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Study: Ozone Smog Pollution Expanding

Study: Ozone Smog Pollution Expanding
Study: Ozone Smog Pollution Expanding

A new study provides the strongest evidence yet that ozone smog, a type of air pollution most often found in big cities, poses a major public health danger. The study found that even at low levels, ozone smog increases the risk of asthma attacks and irritation in the respiratory system; together with air pollution it can also contribute to heart attacks and strokes.

Lorene Alba has suffered from chronic asthma for nearly 20 years. She says living in the city and avoiding asthma attacks is not always easy. "If it is a bad air quality day, I try not to do things in the middle of the day, I try to do them in the early morning or in the evening. I am really careful about where I walk, away from bus fumes; I try to stay close to the buildings as opposed to closer to the sidewalks," she said.

Alba is not alone. According to the American Lung Association, more than 20 million people suffer from asthma in the United States - and the number could grow. "The environment is a huge trigger for me, especially on days of bad air quality. The buses, the smog, the pollution - all of these things can really trigger my asthma," Alba said.

The new study, conducted jointly by the Environmental Protection Agency and the University of North Carolina, found that levels of ozone smog that until now have been considered safe, actually pose a serious public health threat. "The latest study on ozone is telling us that lower levels of ozone can be really dangerous for us to breath," Alba said.

"This study looked at healthy young adults. They looked at levels that we previously thought were pretty safe, and when those healthy young adults were exposed in a clinical setting in a laboratory, that ozone by itself, it caused some real breathing problems for them. It was measurable," said Janice Nolen, with the American Lung Association in Washington.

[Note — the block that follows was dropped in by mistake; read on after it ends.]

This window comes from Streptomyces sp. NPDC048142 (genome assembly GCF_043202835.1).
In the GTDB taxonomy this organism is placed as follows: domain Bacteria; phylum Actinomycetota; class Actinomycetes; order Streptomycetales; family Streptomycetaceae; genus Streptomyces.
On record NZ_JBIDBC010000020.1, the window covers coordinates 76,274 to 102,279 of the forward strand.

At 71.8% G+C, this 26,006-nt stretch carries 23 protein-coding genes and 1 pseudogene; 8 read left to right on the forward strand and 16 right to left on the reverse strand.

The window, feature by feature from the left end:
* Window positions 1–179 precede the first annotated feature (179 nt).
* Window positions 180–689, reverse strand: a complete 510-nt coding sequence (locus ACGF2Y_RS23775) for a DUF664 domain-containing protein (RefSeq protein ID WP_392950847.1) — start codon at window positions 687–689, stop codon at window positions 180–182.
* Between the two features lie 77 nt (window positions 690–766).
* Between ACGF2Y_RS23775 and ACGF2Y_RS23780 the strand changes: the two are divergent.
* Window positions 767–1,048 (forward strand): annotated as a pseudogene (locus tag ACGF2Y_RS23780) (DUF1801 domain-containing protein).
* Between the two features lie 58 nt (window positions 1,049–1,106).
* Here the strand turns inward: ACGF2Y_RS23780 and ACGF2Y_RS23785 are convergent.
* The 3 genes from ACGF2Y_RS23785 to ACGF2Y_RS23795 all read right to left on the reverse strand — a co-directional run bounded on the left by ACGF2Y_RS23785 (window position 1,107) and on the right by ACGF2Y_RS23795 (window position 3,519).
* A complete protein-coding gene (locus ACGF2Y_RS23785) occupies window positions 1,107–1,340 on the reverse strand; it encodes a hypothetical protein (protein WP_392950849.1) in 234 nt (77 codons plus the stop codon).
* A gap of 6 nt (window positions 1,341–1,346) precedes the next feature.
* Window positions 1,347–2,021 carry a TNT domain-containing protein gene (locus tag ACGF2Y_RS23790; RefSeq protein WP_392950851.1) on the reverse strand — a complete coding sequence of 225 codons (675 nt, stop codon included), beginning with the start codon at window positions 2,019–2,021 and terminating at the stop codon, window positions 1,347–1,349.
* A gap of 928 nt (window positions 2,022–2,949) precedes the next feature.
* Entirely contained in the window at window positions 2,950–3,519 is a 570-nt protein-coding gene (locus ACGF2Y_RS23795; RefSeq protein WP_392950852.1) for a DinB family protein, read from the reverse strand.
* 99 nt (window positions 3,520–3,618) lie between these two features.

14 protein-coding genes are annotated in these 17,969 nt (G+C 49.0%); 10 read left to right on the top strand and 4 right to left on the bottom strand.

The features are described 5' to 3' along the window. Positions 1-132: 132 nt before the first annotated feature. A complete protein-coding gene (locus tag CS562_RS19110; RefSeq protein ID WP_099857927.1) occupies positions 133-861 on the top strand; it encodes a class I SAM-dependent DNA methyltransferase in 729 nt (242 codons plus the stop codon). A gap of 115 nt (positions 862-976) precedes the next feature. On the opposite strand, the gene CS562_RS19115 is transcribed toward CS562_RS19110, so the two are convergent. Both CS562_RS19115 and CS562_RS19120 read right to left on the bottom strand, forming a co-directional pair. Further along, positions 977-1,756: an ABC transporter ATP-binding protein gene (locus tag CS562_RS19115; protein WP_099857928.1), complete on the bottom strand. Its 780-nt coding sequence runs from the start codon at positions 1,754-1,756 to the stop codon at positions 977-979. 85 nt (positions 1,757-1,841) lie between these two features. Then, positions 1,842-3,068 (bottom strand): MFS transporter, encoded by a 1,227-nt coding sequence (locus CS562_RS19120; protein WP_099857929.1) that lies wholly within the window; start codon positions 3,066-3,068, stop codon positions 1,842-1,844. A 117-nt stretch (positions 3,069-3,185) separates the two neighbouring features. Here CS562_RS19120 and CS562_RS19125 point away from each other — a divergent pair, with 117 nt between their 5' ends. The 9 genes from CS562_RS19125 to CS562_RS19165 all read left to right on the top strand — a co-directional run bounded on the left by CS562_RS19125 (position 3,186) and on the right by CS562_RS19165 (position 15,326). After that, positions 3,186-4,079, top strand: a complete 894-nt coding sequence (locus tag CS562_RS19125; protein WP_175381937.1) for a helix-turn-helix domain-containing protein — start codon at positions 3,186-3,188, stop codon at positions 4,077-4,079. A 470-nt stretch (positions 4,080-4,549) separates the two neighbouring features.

The ozone damaging the lungs of these young adults is an invisible gas, made of three oxygen atoms. When it's inhaled, ozone can irritate and inflame the sensitive internal tissues of the respiratory system. Nolen adds that ozone is usually accompanied by particle pollution such as diesel engine exhaust, which can cause further problems like heart attacks and strokes.

And while most causes of ozone are found in urban environments, Nolen says ozone smog can be found almost anywhere. "The ozone that is in the atmosphere from the urban centers blows and it goes into other places that may not necessarily be urban, some of the national parks, for example, in tops of mountains in this country have extraordinary high levels of ozone," Nolen said.

Over the past 40 years, a federal law known as the Clean Air Act has enabled many cities and towns to reduce ozone and other forms of urban pollution. But Nolen says the American Lung Association believes much more needs to be done.

"In our last report we had an estimate of over 175 million Americans who live in areas in this country that we gave an F (failing grade) for air pollution," Nolan said.

The EPA study of ozone smog notes that the people most at risk include children, senior citizens, people with lung diseases such as asthma and those who work or exercise outdoors. Additional studies are underway to measure the long-term health effects of ozone in combination with other forms of air pollution.